Regarding the issue of publication, the Ninth Circuit recognized that the meaning of publication of works as a “single unit” in 202.3 (b) (4) (i) (A) was a matter of first impression, and that such language “requires the registrant to first publish the collection of works in a single, consolidated collection. And because the confined drawings were not placed in the showroom for sale at the same time, this requirement was not met for works covered by the ‘400 registration.
The court ruled that, despite known inaccuracies in the application to register the ‘400, H&M was not entitled to a legal judgment. Instead, the district court was ordered to “ask the copyright registry to tell the court whether the inaccurate information, if known, would have caused the registry … to deny it. registration ”in accordance with 17 USC § 411 (b) (2).
Petition for Certiorari
On June 1, 2021, the Supreme Court granted Unicolors’ certiorari application on the following issue:
Did the Ninth Circuit err in breaking with its own precedent and the findings of other circuits and the Copyright Office in holding that 17 USC § 411 (b) requires referral to the Copyright Office when there is no is there any indication of fraud or material error as to the work involved in the copyright registration?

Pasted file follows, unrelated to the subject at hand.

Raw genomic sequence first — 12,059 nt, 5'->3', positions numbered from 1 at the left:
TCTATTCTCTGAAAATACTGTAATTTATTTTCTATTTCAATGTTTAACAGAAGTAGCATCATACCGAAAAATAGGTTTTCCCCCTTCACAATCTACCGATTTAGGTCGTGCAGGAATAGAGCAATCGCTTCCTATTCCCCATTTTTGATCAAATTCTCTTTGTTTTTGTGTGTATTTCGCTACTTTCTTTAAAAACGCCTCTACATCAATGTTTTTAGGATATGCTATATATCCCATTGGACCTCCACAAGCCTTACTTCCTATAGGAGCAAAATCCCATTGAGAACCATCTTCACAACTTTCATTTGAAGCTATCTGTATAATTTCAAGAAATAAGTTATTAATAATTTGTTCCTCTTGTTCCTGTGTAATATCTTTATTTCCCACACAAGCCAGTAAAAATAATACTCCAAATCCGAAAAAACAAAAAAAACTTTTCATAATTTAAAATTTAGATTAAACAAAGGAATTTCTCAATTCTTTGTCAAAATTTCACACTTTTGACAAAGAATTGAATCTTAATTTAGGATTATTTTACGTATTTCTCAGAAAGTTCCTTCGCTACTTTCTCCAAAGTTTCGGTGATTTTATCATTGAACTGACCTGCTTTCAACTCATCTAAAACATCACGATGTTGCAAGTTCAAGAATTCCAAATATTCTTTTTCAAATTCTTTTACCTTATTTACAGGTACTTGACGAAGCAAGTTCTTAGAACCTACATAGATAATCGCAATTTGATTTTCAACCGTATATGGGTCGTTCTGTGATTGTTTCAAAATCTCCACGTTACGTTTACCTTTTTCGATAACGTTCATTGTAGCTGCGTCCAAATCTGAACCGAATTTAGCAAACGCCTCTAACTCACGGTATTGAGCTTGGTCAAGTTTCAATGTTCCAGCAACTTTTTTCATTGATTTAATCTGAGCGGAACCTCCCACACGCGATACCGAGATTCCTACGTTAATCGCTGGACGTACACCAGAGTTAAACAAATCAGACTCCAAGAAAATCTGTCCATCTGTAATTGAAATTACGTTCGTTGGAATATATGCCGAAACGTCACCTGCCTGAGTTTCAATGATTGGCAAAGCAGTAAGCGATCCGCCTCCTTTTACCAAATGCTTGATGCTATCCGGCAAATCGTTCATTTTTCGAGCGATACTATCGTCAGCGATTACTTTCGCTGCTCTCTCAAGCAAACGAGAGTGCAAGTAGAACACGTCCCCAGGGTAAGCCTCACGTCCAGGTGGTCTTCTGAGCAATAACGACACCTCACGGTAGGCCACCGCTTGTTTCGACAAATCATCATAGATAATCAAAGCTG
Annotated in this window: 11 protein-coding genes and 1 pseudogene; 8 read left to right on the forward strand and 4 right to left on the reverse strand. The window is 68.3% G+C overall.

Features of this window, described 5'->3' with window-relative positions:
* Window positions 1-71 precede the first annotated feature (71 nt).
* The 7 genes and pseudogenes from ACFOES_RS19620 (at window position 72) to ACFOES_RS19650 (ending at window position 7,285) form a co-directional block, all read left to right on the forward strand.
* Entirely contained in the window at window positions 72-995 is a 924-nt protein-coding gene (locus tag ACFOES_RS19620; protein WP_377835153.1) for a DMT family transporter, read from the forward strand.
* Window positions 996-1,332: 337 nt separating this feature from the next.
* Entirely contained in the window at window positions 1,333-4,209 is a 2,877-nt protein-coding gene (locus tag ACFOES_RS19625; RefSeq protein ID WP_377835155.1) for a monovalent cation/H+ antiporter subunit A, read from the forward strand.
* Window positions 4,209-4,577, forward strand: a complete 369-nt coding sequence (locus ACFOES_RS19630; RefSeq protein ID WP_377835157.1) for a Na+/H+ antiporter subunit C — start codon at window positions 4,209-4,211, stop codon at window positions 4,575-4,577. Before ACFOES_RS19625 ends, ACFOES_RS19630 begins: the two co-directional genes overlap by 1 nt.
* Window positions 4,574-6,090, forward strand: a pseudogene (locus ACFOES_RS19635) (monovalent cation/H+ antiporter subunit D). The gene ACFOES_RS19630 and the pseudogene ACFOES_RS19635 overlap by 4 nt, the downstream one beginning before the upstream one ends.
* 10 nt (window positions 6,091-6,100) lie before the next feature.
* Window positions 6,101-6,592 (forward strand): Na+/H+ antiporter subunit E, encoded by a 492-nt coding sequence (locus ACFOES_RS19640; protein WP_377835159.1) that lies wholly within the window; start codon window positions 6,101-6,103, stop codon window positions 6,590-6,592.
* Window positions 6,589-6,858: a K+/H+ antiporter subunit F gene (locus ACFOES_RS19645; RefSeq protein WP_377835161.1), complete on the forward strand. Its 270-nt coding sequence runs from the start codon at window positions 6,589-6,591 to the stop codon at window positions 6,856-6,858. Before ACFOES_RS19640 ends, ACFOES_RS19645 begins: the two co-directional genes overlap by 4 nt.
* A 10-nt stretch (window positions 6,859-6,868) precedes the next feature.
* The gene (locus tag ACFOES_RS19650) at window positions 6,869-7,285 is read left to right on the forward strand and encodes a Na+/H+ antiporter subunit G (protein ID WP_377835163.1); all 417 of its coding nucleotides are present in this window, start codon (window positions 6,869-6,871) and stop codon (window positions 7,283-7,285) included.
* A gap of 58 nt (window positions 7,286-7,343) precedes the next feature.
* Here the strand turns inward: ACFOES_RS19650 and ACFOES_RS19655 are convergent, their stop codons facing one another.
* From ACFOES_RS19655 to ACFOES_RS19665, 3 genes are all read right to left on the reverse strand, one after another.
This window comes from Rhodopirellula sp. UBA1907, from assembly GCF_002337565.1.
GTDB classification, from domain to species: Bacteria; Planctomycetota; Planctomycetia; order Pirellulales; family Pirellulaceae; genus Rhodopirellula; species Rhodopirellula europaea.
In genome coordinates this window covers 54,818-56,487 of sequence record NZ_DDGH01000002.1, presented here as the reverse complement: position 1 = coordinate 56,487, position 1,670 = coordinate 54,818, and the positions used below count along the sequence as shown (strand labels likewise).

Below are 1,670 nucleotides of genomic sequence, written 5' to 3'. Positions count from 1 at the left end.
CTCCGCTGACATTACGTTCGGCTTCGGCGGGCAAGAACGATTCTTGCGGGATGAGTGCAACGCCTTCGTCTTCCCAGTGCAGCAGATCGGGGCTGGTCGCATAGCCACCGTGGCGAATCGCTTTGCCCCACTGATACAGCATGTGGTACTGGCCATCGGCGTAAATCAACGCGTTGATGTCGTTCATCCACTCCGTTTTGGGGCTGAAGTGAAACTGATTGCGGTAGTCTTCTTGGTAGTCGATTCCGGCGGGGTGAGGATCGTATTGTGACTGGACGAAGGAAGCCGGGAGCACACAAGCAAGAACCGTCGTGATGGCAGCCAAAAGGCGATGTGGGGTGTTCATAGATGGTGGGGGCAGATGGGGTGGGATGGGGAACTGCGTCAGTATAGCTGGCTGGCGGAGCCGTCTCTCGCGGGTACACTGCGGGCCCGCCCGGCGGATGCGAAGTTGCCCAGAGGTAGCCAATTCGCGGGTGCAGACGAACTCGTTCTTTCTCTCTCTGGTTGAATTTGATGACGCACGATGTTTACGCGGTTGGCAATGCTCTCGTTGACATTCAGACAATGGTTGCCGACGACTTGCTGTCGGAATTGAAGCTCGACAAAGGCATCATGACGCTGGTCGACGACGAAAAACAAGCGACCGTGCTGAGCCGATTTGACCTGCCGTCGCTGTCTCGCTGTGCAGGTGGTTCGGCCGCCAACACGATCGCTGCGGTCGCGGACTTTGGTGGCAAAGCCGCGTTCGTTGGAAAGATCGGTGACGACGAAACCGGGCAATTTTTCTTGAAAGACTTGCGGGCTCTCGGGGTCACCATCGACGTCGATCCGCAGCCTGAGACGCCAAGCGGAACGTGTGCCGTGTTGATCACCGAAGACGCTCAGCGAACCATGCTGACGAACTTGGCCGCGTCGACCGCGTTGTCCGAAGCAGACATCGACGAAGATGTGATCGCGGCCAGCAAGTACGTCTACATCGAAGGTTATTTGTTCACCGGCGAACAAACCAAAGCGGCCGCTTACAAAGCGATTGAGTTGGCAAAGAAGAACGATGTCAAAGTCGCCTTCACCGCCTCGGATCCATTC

Therefore, the Court will hear Unicolors’ argument that the Ninth Circuit erred in concluding that there was no requirement to invalidate the intent to fraud record. In its petition, Unicolors highlighted a circuit split on this issue, citing cases in the Eleventh Circuit, Third Circuit, and Seventh Circuit that either outright or implicitly endorse a requirement of intent to cheat in conflict with the Ninth Circuit ruling. . Unicolors also argued, in support of a requirement of intent to defraud, that “many courts, legislative and administrative authorities and the main copyright treaty have uniformly interpreted [the PRO-IP Act of 2008] … To allow invalidation under Section 411 (b) only where it is demonstrated that the owner acted in bad faith or intended to defraud the Copyright Office.
The Court dismissed Unicolors’ claim for certiorari on a second issue, namely whether several designs included in a single copyright application constitute a “single publication unit” if those designs are published on different dates.
In granting certiorari, the Court may intend to resolve an apparent circuit split over whether there is a requirement of intent to fraud before a referral is made to the Copyright Office under the section 411 (b). The Court may also intend to clarify the strength of the presumed validity of a copyright registration and / or the extent to which the Copyright Act requires courts to defer to decisions. of the Copyright Office under Section 411 (b) (2) as to whether any inaccuracies, would have caused the Office to refuse the registration.
Ultimately, because intent to defraud is generally difficult to prove, the court’s ruling is expected to have a significant impact on the strength of copyright records and their vulnerability to validity attacks based on perceived inaccuracies. in the records. As a result, the ruling has the potential to impact copyright enforcement practices, which authors may need to reassess as a result of the court ruling.
The case is Unicolors, Inc. v. H&M Hennes & Mauritz, LP, 20-915
© 2021 Finnegan, Henderson, Farabow, Garrett & Dunner, LLPRevue nationale de droit, volume XI, number 168